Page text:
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Small firm, huge win in mortgage debacle
Thursday, 30 June 2011

Houston lawyer led investor charge in $8.5 billion Bank of America deal
A Houston lawyer with a small firm won an $8.5 billion settlement with Bank of America tied to the 2008 mortgage mess, a deal that could establish a road map for other banks in resolving the nation's stubborn housing crisis. "I think this is one of those rare opportunities for doing good for your client and doing good for the public," said Kathy Patrick, lead attorney for 22 big investors hit by losses from Bank of America and its Countrywide subsidiary. The settlement, announced Wednesday, not only would require Bank of America and/ or Countrywide to pay $8.5 billion to cover investor losses caused by problem mortgages, but it also would force a series of improvements in the way borrowers receive service when they need to reset terms or otherwise work out problems with individual loans — alleviating a source of friction and frustration.

Small firm, huge win in mortgage debacle
Houston lawyer led investor charge in $8.5 billion Bank of America deal

By Ronnie Crocker This e-mail address is being protected from spam bots, you need JavaScript enabled to view it  The Houston Chronicle    

A Houston lawyer with a small firm won an $8.5 billion settlement with Bank of America tied to the 2008 mortgage mess, a deal that could establish a road map for other banks in resolving the nation's stubborn housing crisis.

"I think this is one of those rare opportunities for doing good for your client and doing good for the public," said Kathy Patrick, lead attorney for 22 big investors hit by losses from Bank of America and its Countrywide subsidiary.

The settlement, announced Wednesday, not only would require Bank of America and/ or Countrywide to pay $8.5 billion to cover investor losses caused by problem mortgages, but it also would force a series of improvements in the way borrowers receive service when they need to reset terms or otherwise work out problems with individual loans — alleviating a source of friction and frustration.

The terms apply only to trusts covered by the settlement, but Patrick said they were designed as a model to help lenders resolve current complaints and avoid future meltdowns. Given the potential implications for the national economy, she said, the deal was "very gratifying" to work on. It was lucrative, too. If a court approves the deal, Bank of America would pay Patrick's firm, Gibbs & Bruns, $85 million in legal fees.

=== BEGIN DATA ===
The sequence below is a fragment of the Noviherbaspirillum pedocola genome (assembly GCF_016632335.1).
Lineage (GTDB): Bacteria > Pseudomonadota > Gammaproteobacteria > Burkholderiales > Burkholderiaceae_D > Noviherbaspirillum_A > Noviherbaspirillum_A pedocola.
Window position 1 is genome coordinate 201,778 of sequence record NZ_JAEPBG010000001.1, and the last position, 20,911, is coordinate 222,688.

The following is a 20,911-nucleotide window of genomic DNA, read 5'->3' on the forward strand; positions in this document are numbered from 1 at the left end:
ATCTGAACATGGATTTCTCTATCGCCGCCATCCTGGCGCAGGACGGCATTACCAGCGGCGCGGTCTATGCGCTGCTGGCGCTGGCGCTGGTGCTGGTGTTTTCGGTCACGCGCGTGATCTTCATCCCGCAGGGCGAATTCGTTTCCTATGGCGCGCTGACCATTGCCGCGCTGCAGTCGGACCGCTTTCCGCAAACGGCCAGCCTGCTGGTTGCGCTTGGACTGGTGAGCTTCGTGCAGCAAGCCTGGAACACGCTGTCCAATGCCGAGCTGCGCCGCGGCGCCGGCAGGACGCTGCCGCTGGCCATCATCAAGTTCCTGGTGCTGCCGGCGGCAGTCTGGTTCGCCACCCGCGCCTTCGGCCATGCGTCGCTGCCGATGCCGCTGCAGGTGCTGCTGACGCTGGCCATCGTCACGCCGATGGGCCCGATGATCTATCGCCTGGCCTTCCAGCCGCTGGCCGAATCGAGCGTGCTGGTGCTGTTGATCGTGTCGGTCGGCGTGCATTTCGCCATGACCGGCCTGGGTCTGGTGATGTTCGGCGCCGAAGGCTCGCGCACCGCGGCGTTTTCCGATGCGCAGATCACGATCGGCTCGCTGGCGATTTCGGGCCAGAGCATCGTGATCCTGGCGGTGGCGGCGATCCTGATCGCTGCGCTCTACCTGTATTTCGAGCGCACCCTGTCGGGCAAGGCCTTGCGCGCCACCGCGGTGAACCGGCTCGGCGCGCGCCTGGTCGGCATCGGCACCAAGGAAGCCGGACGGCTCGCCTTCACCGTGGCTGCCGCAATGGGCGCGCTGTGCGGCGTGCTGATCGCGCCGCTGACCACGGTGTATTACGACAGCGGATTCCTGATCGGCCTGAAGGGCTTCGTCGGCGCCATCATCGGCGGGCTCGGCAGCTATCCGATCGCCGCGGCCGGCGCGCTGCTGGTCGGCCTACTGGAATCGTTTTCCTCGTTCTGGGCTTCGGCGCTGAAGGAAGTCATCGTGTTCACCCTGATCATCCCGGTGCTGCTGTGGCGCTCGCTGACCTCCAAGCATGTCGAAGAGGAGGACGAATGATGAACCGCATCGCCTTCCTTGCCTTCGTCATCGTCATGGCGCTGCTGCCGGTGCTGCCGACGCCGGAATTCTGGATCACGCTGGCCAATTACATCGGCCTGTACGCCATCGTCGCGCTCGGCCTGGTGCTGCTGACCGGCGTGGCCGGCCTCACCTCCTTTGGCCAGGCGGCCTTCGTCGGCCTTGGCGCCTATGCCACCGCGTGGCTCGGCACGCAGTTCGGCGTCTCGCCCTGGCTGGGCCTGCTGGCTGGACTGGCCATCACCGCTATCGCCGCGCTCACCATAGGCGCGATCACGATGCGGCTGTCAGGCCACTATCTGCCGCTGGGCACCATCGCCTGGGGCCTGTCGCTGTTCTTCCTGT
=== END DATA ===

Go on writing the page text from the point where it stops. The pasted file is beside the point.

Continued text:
(Patrick said she isn't sure how big her own cut might be, explaining, "We have an old-fashioned partnership where it's share and share alike.")

Gibbs & Bruns has a single office here with 29 attorneys, including Patrick and 12 other partners.

Patrick said the involvement of a boutique law firm from Texas might surprise some, even though clients Pacific Investment Management Co. and BlackRock Financial Management Inc. and its predecessor companies have been represented by the firm for more than 20 years.

But she said it highlights another facet of the financial crisis: the interconnections of big-money players in New York. An outside legal firm had to get involved because the major ones there already do business with the big banks enmeshed in the financial crisis.

Helping trust companies

Patrick said that web of connections "plays a real role" in some of the problems that linger today.

In addition to paying $8.5 billion to 530 mortgage trusts affected by problem mortgages, Bank of America would be required to transfer 300,000 loans to a small group of companies for improved servicing under the terms of the deal, she said.

For the remaining 400,000-plus loans in the myriad trusts covered by the deal, Bank of America would have to follow a set of industry benchmarks for ensuring borrowers have adequate collateral and that the loans are followed up with quality servicing. The banking giant would have to cover any losses caused by its failure to meet those standards, she said.

Although there is a vast difference in scale, this was not Patrick's first foray into matters of public interest.

Activist, churchgoer

The El Paso-area native moved to Houston after her graduation from Harvard Law School 26 years ago, and joined Gibbs & Bruns after spending a year clerking for a federal appellate judge based here. One of her first pro bono cases involved the death sentence of Calvin Burdine, whose defense attorney had slept through parts of his trial. Burdine eventually was released from death row.

In the early- to mid-1990s, Patrick represented doctors suing anti-abortion activists for allegedly violating court orders limiting how close they could stage their protests.

She also represented the city of Houston in defending challenges to its anti-smoking and air-pollution ordinances.

Last year, she testified on behalf of John O'Quinn's foundation in fending off an effort by the late attorney's longtime companion to secure five vintage cars she said he'd wanted her to have.

Patrick's sense of duty seems to extend to the personal realm as well. A devout Lutheran, she teaches Sunday school, sings in a "praise band" and is involved along with her two teenage sons in church-sponsored service projects. Her husband, a retired Vinson & Elkins lawyer, is a divinity student.

"We do all kinds of service," she said, "because that's what God calls us to do."

Read more: http://www.chron.com/disp/story.mpl/business/7633332.html#ixzz1Qnx3focP
 
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